A healthy diet includes fruit and vegetables each day and a good quality protein, such as in lean meat, fish, eggs, pulses (e.g. beans, lentils). In addition, complex carbohydrates, whole grains and plenty of calcium (preferably in the form of low fat dairy products) is recommended. It is best to avoid excessive additives such as colours, flavours and preservatives.
Keep to a relatively low fat diet and include mainly healthy fats such as olive oil. Fish oil or flaxseed oil supplements can be good for both fertility and pregnancy, and may reduce the risk of post natal depression.
Weight issues are important for both men and women when considering fertility. Obesity increases the risk of heart conditions, diabetes and hormonal imbalances, which can lead to infertility. If you are overweight, your body mass index (BMI) will be > 25. The closer to BMI 25, the better, and remember any weight loss in this situation will improve your fertility. See a dietician for expert individualised advice. Rapid or extreme weight loss is not good for your fertility but may be alright for a quick “kickstart” before you start trying for pregnancy.
Women who are underweight (BMI<20) are also at risk of reduced fertility. If you are underweight and your period cycles are long or irregular, a small weight gain may be beneficial, or cut back on strenuous exercise.
You will benefit from being fit prior to pregnancy.
For women who are unfit, developing at least a moderate level of fitness is advisable. Perhaps build up to 45 minutes brisk walking 5 days per week. If you are very unfit, start with 10 minutes twice a week at a moderate pace, and each week increase the time and frequency of your exercise. It is best to limit intense or high impact exercise, and no more than 4 hours high intensity exercise per week is recommended.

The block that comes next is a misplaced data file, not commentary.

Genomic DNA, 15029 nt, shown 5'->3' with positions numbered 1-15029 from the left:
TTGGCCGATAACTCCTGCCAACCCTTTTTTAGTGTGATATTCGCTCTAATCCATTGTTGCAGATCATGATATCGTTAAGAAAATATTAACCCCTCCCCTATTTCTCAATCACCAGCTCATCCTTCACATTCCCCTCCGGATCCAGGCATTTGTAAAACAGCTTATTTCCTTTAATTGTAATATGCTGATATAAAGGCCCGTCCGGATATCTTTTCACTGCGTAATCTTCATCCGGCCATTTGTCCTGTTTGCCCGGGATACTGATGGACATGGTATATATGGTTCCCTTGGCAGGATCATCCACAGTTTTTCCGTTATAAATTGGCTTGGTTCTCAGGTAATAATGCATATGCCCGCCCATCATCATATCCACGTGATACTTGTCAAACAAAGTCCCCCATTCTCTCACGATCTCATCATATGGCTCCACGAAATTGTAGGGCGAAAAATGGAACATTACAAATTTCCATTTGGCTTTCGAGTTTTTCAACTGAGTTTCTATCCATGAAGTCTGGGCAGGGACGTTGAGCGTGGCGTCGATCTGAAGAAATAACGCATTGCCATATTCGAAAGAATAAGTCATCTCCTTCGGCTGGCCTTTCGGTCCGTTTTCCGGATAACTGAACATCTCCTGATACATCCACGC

Men should also aspire to a reasonable level of fitness.
Both men and women should stop smoking. Smoking can affect the fertility of both males and females, causing erectile dysfunction and increased DNA damage to sperm and eggs.
Women must stop all alcohol while trying to conceive and during pregnancy, while men should aim to keep to current “safe drinking guidelines” – average 2 drinks/day maximum, with several alcohol free days each week and no more than 4 standard drinks in one session.
Certain drugs have been found to adversely affect male fertility, including:
- Recreational / illicit drugs
- Psychotherapeutic agents
- Chemotherapeutic agents
- Hormones (anabolic steroids)
Effects can include:
- Direct gonadotoxic effects which means direct harm the testes
- Alterations in the production and release of hormones
- Erectile dysfunction
- Direct effects on libido
Both men and women need to aim for <200mg of caffeine a day, which equals a maximum of 1-2 coffees or glasses Cola/energy drinks, or 2-3 teas, and not too much chocolate either! If you need to cut down, do so slowly to reduce the impact of withdrawal symptoms.